In an anonymous survey, you should include this question, “If you have some unresolved issue, please contact us at XXX or enter your contact information below. We will respond within 24 hours.” Many people won’t enter their contact information. C’est la vie. But at least you gave them the chance to have their issue resolved.
Notice I said “respond within 24 hours.” Speed of response is vital, even if it’s just acknowledgement of the receipt of the issue promising a more detailed response within another day. Operationally, this presents a requirement for your survey program. The survey responses must be reviewed at least daily to identify those customers with complaints that need to be addressed. This is sometimes referred to as creating a “hot sheet.” If you are contracting out your surveying effort, “hot sheeting” must be a key requirement of the vendor.
One company I know launched an initial survey project and a customer included a handwritten, two-page letter detailing issues. (This was a postal mail survey.) The company did not have procedures to review the incoming surveys, and it was many days before a manager saw this. I’m glad I wasn’t the one placing the call to the customer!
On non-anonymous surveys it is also common practice to include that question asking if the customer wants a follow-up contact on some issue. Here’s a real dilemma. The customer voices issues, but then checks “No” indicating they don’t want to be contacted. You want to fix their issue, but if you do call them, you’re violating their specific request.
Here’s a cute way of handling this. Pose the question, “Do you want someone to contact you?” but only give a “yes” response option. That gives the customer the opportunity to emphatically say “contact me” but doesn’t give them an opt-out ability.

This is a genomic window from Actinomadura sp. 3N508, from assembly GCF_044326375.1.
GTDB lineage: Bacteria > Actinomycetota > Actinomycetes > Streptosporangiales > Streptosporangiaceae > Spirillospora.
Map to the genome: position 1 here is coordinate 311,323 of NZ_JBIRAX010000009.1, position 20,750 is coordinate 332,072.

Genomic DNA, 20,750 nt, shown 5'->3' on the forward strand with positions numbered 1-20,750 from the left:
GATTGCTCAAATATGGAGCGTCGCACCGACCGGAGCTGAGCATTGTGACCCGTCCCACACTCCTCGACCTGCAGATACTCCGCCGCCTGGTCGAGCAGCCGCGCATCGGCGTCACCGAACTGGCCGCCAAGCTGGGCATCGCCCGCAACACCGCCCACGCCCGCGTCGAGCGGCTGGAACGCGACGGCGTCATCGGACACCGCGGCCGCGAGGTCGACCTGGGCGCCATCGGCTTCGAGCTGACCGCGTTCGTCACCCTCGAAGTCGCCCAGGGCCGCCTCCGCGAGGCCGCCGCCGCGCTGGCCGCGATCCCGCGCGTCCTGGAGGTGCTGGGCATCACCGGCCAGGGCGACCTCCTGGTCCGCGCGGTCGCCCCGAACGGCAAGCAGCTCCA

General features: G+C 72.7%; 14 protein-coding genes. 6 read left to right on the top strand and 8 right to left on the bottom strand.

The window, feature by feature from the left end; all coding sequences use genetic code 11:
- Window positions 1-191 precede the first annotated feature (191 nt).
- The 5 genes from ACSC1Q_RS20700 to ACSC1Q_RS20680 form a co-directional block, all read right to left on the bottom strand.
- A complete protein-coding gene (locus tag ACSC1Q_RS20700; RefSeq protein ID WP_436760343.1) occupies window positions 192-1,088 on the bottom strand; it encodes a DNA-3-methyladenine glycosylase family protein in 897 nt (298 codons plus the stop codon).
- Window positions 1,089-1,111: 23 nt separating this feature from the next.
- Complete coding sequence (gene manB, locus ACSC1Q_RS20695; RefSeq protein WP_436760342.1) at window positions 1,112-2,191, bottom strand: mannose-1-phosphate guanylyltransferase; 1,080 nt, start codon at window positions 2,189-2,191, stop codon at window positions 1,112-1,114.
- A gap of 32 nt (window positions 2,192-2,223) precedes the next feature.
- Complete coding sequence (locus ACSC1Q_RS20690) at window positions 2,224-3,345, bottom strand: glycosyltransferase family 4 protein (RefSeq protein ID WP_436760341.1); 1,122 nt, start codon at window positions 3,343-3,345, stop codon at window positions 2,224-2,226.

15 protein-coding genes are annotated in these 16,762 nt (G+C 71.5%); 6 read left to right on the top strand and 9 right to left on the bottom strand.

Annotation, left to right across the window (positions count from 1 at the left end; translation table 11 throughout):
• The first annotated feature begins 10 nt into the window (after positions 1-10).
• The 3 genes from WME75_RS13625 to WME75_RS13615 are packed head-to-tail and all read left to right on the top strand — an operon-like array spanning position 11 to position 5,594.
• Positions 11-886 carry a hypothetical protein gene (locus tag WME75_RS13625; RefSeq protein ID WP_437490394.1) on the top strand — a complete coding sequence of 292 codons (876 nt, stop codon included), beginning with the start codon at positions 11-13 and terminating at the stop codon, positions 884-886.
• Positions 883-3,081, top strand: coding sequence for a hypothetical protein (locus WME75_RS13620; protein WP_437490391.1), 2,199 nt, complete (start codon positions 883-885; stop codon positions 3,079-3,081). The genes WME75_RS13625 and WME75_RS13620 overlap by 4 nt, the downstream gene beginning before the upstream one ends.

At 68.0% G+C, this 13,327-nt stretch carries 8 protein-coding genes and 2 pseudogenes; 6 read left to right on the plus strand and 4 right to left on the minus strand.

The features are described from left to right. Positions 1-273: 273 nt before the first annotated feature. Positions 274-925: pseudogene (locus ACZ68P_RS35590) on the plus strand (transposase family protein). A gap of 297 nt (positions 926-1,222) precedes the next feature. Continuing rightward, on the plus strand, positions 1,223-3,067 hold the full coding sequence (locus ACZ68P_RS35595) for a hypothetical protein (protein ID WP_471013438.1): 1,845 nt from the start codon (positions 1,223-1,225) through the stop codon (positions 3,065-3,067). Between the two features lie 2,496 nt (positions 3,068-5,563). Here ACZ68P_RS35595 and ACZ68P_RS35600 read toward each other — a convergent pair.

Great. You have procedures in place to flag upset customers and respond to their issues. Done. Right? Wrong. You have remedied the problem and fixed the customer, but has the underlying process that caused the problem been resolved? The surveying program provides information to initiate root cause identification and resolution. If your company has some quality initiative in place, the survey program can be a key component of it. In fact, that is how you may get funding for the survey program.
I have been talking about communication to our external customer, but I’ll end here with a 180-degree turn to communication with our internal customers. If you are running a survey program, you should also be communicating your findings to the “process owners” of the processes that have caused the problems. These communication channels can be highly problematic, especially if the survey is done by the service organization but hears issues about the product sold to the customer. In fact, that strategic role for after-sales service was the topic of my doctoral dissertation.